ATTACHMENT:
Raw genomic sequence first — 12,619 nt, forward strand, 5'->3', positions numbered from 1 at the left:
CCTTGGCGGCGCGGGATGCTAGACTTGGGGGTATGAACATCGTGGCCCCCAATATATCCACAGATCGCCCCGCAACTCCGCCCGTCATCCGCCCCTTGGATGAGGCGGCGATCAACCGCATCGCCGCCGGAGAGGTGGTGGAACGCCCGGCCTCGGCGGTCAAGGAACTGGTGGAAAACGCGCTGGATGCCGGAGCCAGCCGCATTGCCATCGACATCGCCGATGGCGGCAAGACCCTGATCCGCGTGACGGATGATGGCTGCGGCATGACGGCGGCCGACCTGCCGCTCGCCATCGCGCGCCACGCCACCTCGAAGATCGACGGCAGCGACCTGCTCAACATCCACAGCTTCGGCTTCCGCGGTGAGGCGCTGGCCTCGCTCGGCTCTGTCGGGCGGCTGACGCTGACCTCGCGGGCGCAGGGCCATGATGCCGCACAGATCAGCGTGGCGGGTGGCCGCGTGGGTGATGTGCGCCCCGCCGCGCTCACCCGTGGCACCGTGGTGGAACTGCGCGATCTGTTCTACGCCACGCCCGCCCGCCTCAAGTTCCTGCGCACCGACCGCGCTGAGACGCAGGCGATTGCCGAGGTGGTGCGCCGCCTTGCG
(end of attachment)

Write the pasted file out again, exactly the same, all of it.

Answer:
Raw genomic sequence first — 12,619 nt, forward strand, 5'->3', positions numbered from 1 at the left:
CCTTGGCGGCGCGGGATGCTAGACTTGGGGGTATGAACATCGTGGCCCCCAATATATCCACAGATCGCCCCGCAACTCCGCCCGTCATCCGCCCCTTGGATGAGGCGGCGATCAACCGCATCGCCGCCGGAGAGGTGGTGGAACGCCCGGCCTCGGCGGTCAAGGAACTGGTGGAAAACGCGCTGGATGCCGGAGCCAGCCGCATTGCCATCGACATCGCCGATGGCGGCAAGACCCTGATCCGCGTGACGGATGATGGCTGCGGCATGACGGCGGCCGACCTGCCGCTCGCCATCGCGCGCCACGCCACCTCGAAGATCGACGGCAGCGACCTGCTCAACATCCACAGCTTCGGCTTCCGCGGTGAGGCGCTGGCCTCGCTCGGCTCTGTCGGGCGGCTGACGCTGACCTCGCGGGCGCAGGGCCATGATGCCGCACAGATCAGCGTGGCGGGTGGCCGCGTGGGTGATGTGCGCCCCGCCGCGCTCACCCGTGGCACCGTGGTGGAACTGCGCGATCTGTTCTACGCCACGCCCGCCCGCCTCAAGTTCCTGCGCACCGACCGCGCTGAGACGCAGGCGATTGCCGAGGTGGTGCGCCGCCTTGCG